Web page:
I just read the thing about Tim Tams in the land of the yanks, and I thought I ought to let you know also that around valentine’s day Arnott’s also released 3 new types of Tim Tams under the rather seductive name of Tim Tams Love Potions. The promise is of ‘pure chocolate biscuit heaven’ and so I bought some for my beloved for v-day. They were much cheaper than a box of chocs (they were on special for $1.99 and now they’ve gone up to $2.71) and to be honest he preferred them anyway. I’m sure we’ve all experienced the dismay when you run out of biscuits and try and dunk your favourite choccie in your tea instead. Anyway the new Love Potions range includes 3 nice flavours, Double Chocolate and Raspberry, Chocolate Mud, and Sticky Vanilla Toffee. There are pretty swirly hearts on the packaging and you get just enough in a pack to make you sick if you eat them all in one go. Perfection. The advert on the telly reckons it’s love at first bite and my one true love agreed.
I suppose they are only available at the moment here in Oz, should I send you a packet do you think?
Love from Laurel
P.S I actually work about 2 minutes away from the Arnotts factory and whenever I go outside you can smell the sugar in the air! I think it is a marketing ploy to make everyone in the vicinity really fat on biscuits.
|Nicey replies: I think its nice when places like large parts of a City smell of biscuits and the like. When I used to live in Norwich twenty or more years ago the Rowntree Mackintosh factory (subsequently Nestle), used to make the entire city centre smell of chocolate. I don't know if the could help it or not or whether they just did it as a public service. Mind you Cardiff city centre smells a bit odd from time to time due to Brains Brewery making Brains SA Bitter (I've been told SA stands for Strong Ale, Skull Attack or Sick Afterwards).|
|I've been discussing this subject recently, maybe you have already covered it, I'm not sure. I couldn't find it on your website, so maybe not.|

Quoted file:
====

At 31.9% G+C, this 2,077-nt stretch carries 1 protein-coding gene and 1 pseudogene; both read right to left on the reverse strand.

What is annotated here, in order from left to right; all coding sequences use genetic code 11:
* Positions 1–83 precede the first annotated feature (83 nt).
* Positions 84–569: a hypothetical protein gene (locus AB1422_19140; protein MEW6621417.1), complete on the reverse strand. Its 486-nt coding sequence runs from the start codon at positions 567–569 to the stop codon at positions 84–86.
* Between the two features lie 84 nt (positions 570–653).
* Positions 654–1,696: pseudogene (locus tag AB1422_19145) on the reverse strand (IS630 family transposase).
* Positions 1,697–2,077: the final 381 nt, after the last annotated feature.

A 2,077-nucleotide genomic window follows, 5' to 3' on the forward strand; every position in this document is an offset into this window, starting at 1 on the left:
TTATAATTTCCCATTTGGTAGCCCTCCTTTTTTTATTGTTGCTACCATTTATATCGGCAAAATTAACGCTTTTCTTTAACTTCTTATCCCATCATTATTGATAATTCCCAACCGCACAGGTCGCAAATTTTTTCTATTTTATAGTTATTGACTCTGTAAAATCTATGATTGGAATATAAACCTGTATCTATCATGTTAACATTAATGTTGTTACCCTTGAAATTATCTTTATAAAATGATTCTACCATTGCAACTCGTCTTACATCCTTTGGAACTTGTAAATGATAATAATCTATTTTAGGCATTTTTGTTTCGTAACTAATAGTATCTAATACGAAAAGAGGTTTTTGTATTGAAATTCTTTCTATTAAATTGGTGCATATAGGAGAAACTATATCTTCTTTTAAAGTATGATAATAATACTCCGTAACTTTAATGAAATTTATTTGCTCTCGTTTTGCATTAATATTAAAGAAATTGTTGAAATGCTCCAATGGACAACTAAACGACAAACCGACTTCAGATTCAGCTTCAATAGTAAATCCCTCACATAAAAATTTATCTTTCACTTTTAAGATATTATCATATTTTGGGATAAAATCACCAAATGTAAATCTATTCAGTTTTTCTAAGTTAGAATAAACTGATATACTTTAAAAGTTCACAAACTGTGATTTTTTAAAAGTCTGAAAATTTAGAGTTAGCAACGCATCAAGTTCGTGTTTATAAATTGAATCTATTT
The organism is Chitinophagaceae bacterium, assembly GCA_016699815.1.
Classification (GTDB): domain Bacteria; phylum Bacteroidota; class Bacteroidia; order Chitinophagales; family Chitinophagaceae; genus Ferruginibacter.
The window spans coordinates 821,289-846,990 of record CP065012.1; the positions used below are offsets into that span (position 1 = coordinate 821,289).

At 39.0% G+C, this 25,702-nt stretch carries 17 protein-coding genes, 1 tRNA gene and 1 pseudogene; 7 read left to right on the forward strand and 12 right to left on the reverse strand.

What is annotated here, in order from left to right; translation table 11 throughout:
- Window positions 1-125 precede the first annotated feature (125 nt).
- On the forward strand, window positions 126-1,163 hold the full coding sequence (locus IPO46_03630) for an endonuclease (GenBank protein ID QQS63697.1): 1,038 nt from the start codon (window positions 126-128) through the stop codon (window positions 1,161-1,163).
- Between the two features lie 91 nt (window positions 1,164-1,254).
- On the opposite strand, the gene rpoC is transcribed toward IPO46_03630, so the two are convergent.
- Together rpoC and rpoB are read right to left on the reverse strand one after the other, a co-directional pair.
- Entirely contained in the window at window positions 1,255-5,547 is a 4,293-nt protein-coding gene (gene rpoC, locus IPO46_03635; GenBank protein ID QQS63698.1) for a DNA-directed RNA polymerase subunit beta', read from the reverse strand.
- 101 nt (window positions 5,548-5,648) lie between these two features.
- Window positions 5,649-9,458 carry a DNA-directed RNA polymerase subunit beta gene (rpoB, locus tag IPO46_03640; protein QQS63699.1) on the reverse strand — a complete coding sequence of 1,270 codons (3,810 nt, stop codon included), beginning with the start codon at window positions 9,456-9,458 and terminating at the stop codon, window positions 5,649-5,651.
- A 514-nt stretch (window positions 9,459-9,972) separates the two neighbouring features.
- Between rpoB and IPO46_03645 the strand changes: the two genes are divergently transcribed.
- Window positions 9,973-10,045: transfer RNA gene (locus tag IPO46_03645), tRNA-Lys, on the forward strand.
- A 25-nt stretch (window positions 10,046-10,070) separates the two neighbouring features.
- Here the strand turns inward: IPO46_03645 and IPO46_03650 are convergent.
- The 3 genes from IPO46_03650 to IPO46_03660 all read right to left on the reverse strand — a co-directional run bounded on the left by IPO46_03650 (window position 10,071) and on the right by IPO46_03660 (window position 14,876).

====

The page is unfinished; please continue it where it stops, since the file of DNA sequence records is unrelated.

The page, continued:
Anyway, my colleagues and I got into a discussion about wafers. i.e. when is a chocolate wafer a chocolate bar and where does it sit in relation to your Venn diagram.
Firstly, you call a Kit Kat a chocolate covered biscuit. I would tend to agree. In your book you include it with the wafers. But then is a Tunnock a wafer or a chocolate covered wafer? Its individually wrapped, but mainly wafer with a bit of caramel and a thin chocolate coating - or am I splitting hairs? The pink wafer is clearly a wafer, the triangular-things-that-taste-like-cardboard-but-make-a- suitable- support- for -globs- of -ice- cream, are clearly wafers. Tunnocks - my colleague states - is a chocolate bar. Surely, its a chocolate covered wafer!
However, it's also available in the shops individually which would tend to move it towards the chocolate bar definition. No Mars bar certainly, but going in that direction, and because it has caramel in there as well, its more confectionary than say a Kit Kat which only has wafer and chocolate. Conversely, you refer to the Kit Kat as a chocolate covered biscuit, in the States they call it a wafer, but then again it is available individually wrapped as well. On top of all this there is the chocolate waffle - is this the missing link between the Tunnock and the Kit Kat? Its sort of wafery on the outside, but with caramel (or chocolate) inside.
Can you confirm the relationship between a Tunnock, the Kit Kat and the chocolate waffle - and define the evolutionary family each one belongs to.
|Nicey replies: Mike,
The Tunnocks is a biscuit, the Kit Kat might be a biscuit and the Chocolate Waffle isn't although it would probably like to be.